And what of the baby seals who get crushed by dueling bull seals? ANY
guard must risk injury, whether they are guarding eggs or live young,
or fighting over nest sites! That's just common sense. The young are
the easiest targets, so that's what a predator will go for first. If
the predator is a particularly nasty one, like a lioness, then any
animal which chooses to defend its young had better be at least a
match for any potential predator; otherwise, the predator gets another
Any animals which congregate together in great numbers pose a threat
to the young, simply because the chance of getting stepped on,
crushed, or whatever, increases with the number of individuals
>c) Time from laying to viability is _much_ longer than time from
>bearing to viabiltity. This gives live bearers the luxury of
>developing much more complex behavioral patterns. It also gives
>offspring predators _much less_ time to find the babies!!!, d)
>Agressive defence _and_ constant provisioning visits to the nest
>announces to the would-be predators the location of their next meal.
However, the time from fertilization to viable offspring probably
isn't much different, and that is what really counts.
It seems to me that the decreased time from bearing to viability
almost necessitates, rather than permits, the development of complex
social behaviors. Animals with low birth-to-viablity times tend to
have long gestation times. During this time, the mother is at a
greater risk than when she is not pregnant. Without adequate
protection, such a female, and its subsequent offspring, are at
greater risk of predation. Thus, herbivores tend to gather in numbers
for safety, and most carnivores, having teeth and claws and such, can
usually defend themselves, or have no need to as they have no
predators anyway. Of course, herbivores can also just get really big,
so that no carnivore in its right mind would even try to attack it, or
Egg-layers, on the other hand, suffer no such period (or at least, a
much reduced one) of heightened vulnerability, except that associated
with protecting the young (which, as you recall, is something that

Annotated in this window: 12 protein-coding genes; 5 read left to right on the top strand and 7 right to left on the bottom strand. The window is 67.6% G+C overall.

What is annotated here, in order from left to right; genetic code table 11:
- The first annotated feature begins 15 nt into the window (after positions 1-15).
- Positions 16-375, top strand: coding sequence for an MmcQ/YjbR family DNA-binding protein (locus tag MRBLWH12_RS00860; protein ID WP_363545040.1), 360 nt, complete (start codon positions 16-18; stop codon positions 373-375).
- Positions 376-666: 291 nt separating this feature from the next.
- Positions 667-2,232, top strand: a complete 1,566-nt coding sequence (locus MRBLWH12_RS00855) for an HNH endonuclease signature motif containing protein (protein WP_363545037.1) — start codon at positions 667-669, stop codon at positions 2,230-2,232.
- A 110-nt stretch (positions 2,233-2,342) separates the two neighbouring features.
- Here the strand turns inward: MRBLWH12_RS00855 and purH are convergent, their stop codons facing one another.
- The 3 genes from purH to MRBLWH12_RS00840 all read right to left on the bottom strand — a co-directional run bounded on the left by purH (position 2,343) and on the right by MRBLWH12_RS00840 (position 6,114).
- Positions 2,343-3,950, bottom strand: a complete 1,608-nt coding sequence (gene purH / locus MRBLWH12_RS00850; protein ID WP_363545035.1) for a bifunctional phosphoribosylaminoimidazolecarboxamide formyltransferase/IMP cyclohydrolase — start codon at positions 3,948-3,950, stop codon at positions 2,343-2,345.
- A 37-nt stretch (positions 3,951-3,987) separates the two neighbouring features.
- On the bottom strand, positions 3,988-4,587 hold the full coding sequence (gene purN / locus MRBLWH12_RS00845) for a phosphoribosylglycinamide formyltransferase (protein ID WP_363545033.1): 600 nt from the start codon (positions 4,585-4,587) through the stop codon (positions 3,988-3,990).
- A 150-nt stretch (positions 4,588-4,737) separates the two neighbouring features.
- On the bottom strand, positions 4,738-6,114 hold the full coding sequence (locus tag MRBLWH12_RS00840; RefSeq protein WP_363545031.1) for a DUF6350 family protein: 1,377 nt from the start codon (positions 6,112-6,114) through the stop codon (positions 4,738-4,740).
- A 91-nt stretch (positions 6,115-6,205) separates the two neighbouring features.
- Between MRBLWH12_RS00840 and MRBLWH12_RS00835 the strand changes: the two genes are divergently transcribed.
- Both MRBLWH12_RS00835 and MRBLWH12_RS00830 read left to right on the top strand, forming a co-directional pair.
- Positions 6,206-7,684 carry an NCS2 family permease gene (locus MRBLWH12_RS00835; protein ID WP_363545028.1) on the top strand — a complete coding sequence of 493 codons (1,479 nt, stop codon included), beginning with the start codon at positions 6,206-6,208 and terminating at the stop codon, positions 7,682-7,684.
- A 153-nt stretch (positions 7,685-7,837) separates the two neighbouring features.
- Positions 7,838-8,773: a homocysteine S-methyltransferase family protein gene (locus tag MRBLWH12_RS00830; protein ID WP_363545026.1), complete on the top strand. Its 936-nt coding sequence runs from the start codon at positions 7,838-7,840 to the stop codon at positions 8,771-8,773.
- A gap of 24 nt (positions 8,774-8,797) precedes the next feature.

even live- bearer's have to deal with). While the eggs are certainly
more vulnerable than new-born herd animals if left alone, we have much
evidence that many dinosaurs attended their nests. While the herd may
not have been as mobile as a mammalian herd, it would be far from
> All of these factors must add up, in the open-field at least,
>to a big payoff in relative fitness for live bearers. Perhaps this is
>why practically the only vetebrates in this habitat are live bearers,
>or stealthy egg layers. Once upon a time there were _only_ nest
>guarding species. Is this just a monstrous coincidence _or_ does it
>tell us something about the relative success of these alternate
Or perhaps it has nothing to do with relative fitness (egg-laying vs.
live-bearing). Perhaps it has more to do with the fact that the
animals which previously occupied the open-field niche (herding
dinosaurs, which happened to be egg-layers) died off, for whatever
reason (probably not due to egg predation), and certain mammals (which
just happened to be live-bearers) moved in and occupied the now-vacant
niche in a classic example of population succession.
>If it does, perhaps dinosaur extinction is the _fait accompli_ of the
>development of a better strategy--live bearing!
And who can define what is a "better" strategy?
Quick, which group is more successful, killer whales or sharks? Both
occupy a top-slot in the marine carnivore niche. By John's defintion
of "success," the killer whales, having a "superior" development
strategy, are more successful. Yet, sharks are not extinct. Sharks
have been around since the Devonian. Whales, since the Paleocene.
John said himself that "Strategies suitable for one kind of organism
are not for another," and "Many complex strategies have evolved, each
presumably adaptive for its organism." And yet, he argues that
live-birth is superior to egg-laying in an open-field environment.
Because live-birth was perhaps not suitable for dinosaurs in general
does not make egg-laying, in this niche or any other, inferior. The
best strategy for an organism is the one that works. That the
dinosaurs died off and mammals then occupied their niches is a far cry
from proof that mammalian developmental strategies are superior.
Why, then, did the great mammalian radiations take place AFTER the
death of the dinosaurs, instead of during their reign? If mammals did
indeed have something "superior" going for them, wouldn't we expect to
see a species-by-species replacement, with mammals nudging the dinos
out of their niche and into extinction? At any rate, I would expect
such an extinction event (or rather, series of events) to be far more
gradual than what appears actually happened.
It seems to me that this arguement rests more on a mammal-ocentric
bias than it does any real evidence for it.